Figure 6 

Inflammatory responses closely mirrored the observed behavioral changes. (A) Expression of IL-1β, IL-6, IL-17, IL-4, IL-10, and IL-22. The expression of IL-6 increased significantly after CUMS, and was lower in the Fto HZ group. Data are presented as mean±s.e.m. The multi-factor analysis of variance(ANOVA; genotype×treatment) revealed a significant interaction between factors for IL-6 (P=0.001). It revealed a significant effect of genotype for LPS (P<0.0001), IL-6 (P=0.002) and IL-10 (P=0.035). It also revealed a significant effect of treatment for IL-6(P=0.018). (B) Levels of serum LPS were much lower in the HZ group. Data with '*' indicate a significant difference (P<0.05) between the two groups according to the independent samples t-test. Abs: Antibiotics; CUMS: chronic unpredictable mild stress; HZ: heterozygous; IL: interleukin; LPS: lipopolysaccharide; WT: wild-type.

Theranostics Image (Click on the image to enlarge.)

While the mechanisms by which intestinal bacteria influence responses to physical and psychological stress are likely complex, they appear to involve modulation of the immune system, host metabolism, and vagal nerve stimulation [37]. Accumulating evidence suggests a bidirectional relationship between inflammation and stress-related mood disorders. Some patients with MDD exhibit alterations in the peripheral immune system, such as impaired cellular immunity and increased levels of proinflammatory cytokines [38]. Further studies have revealed that patients undergoing cytokine treatment tend to develop depressive symptoms [39], suggesting that the immune system is an important regulator of these interactions. Herein, we have identified one pathway in which gut bacteria influence the degree of CNS inflammation via modulation of pro- and anti-inflammatory mucosal and systemic immune responses. Although intestinal dysbiosis leads to increased proinflammatory cytokine production in the intestine and brain, probiotics exhibit potent anti-inflammatory properties that reduce behaviors associated with anxiety and depression (reviewed in Fung et al [35]).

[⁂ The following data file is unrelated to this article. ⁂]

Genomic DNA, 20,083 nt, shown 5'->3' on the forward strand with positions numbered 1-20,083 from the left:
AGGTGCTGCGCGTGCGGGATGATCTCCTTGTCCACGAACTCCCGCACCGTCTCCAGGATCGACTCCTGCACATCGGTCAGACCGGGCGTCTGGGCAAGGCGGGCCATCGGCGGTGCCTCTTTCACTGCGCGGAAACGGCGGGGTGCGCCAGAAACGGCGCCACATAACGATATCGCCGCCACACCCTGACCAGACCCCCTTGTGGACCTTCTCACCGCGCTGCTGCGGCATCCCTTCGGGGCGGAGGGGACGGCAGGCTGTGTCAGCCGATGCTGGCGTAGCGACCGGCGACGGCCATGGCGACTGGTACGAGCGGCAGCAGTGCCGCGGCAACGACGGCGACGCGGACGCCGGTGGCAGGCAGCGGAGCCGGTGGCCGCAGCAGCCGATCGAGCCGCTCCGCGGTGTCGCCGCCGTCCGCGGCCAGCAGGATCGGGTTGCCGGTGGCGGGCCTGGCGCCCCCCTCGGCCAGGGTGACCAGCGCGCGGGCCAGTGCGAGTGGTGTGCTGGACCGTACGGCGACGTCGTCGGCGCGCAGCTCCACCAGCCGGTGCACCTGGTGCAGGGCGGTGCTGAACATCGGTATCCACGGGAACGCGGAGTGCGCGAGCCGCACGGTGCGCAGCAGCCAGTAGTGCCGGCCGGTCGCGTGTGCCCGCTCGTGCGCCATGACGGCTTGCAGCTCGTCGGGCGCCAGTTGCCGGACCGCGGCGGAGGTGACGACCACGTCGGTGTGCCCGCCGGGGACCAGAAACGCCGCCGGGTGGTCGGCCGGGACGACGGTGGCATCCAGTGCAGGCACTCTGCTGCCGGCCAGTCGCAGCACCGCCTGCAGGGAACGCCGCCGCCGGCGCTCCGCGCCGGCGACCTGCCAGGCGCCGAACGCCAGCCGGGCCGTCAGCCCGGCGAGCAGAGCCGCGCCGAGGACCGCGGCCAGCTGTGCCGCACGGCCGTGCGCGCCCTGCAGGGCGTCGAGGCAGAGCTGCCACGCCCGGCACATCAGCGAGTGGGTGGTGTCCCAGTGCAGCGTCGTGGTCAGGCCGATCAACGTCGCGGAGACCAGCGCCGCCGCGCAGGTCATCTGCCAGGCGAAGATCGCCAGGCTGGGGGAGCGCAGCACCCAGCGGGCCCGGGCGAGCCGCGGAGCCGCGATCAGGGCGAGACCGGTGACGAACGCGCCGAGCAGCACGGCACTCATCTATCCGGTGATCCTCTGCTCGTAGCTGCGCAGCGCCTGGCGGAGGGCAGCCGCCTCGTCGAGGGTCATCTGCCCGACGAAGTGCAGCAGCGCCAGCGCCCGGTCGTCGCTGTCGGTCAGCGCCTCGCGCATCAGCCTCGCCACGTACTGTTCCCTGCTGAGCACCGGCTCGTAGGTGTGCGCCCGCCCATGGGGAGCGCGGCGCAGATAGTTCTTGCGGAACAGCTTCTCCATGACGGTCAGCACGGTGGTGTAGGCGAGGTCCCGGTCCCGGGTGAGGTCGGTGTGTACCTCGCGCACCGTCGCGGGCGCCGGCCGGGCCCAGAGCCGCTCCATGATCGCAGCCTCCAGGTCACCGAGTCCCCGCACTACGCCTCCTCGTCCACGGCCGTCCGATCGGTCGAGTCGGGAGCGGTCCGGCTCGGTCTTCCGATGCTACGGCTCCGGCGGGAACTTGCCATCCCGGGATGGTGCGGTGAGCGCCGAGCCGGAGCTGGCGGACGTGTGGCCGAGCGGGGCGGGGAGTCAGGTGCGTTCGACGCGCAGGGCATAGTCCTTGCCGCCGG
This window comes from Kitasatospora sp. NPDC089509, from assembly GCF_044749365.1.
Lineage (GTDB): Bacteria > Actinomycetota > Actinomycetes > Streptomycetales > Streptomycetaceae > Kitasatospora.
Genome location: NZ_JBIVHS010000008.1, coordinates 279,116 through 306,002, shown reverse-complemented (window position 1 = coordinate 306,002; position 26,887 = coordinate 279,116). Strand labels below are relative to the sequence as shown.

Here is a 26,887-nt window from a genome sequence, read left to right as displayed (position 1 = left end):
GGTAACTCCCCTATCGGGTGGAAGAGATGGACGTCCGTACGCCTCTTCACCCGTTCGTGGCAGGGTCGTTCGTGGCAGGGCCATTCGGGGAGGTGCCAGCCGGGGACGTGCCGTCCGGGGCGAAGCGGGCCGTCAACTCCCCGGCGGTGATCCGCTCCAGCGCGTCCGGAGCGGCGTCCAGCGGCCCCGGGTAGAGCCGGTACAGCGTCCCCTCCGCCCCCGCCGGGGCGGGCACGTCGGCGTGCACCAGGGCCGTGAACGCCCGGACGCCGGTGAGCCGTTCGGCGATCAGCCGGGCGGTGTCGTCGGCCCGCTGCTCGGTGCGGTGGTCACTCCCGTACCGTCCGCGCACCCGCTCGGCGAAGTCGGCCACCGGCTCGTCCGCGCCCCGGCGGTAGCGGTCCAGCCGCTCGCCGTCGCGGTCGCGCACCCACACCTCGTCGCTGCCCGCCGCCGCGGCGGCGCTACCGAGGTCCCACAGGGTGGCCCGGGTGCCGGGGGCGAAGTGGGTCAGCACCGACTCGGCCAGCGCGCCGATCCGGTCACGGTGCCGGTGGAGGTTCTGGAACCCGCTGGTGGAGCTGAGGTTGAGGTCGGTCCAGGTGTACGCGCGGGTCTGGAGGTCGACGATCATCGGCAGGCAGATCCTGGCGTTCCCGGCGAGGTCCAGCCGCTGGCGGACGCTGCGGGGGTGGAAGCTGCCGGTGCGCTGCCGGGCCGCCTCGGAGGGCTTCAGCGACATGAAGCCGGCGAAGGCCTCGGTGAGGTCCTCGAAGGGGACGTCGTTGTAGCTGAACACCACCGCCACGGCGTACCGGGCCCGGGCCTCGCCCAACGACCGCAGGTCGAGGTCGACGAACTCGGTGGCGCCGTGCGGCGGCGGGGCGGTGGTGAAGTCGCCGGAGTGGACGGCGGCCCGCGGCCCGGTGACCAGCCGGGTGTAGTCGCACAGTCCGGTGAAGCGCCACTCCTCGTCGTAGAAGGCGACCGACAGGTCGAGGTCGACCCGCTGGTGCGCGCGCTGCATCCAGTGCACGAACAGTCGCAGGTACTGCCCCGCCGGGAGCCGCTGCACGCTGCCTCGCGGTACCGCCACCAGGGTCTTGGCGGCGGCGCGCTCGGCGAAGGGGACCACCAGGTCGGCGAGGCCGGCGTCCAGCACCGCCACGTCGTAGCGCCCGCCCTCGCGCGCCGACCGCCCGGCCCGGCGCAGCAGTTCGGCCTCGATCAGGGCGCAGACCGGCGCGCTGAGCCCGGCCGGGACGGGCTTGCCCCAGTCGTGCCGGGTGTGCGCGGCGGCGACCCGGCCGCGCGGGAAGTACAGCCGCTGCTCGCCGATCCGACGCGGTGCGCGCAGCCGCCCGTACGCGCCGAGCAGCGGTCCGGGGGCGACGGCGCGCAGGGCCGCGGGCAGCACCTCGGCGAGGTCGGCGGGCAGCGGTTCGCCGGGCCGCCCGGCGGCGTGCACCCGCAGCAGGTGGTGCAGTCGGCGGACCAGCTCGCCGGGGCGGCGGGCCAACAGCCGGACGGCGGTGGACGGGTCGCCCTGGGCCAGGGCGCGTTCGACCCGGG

Figure 7 

Schematic overview of the phenotype observed following global deletion of Fto. Fto deletion reduces anxiety- and depression-like behaviors under novel conditions and increases resistance to stress—changes that are accompanied by a specific gut bacterial signature to suppress inflammation, which characterized with higher abundance of Lactobacillus, lower Porphyromonadaceae and Helicobacter. Moreover, this higher abundance of Lactobacillus attenuates stress-induced dysbiosis and decreases the inflammatory response, which in turn participates in generating the behavioral phenotype observed in the present study.

Theranostics Image (Click on the image to enlarge.)

Stress is known to impair intestinal barrier integrity, thus providing bacteria an opportunity to translocate across the intestinal mucosa and directly access both immune cells and neuronal cells of the enteric nervous system [40]. Previous reports have revealed that anxiety and depressive disorders are associated with gut dysbiosis due to discharge of intestinal epithelial integrity molecules into the blood [41]. LPS represents another potential link between gut microbiota and the nervous system, Fto deficiency led to a decrease in serum LPS, suggestive of altered gut microbiota and intestinal barrier function. Furthermore, as LPS is a common substance used to induce depression-like behavior, lower levels of LPS in Fto -deficient mice were likely involved in generating the observed phenotypes.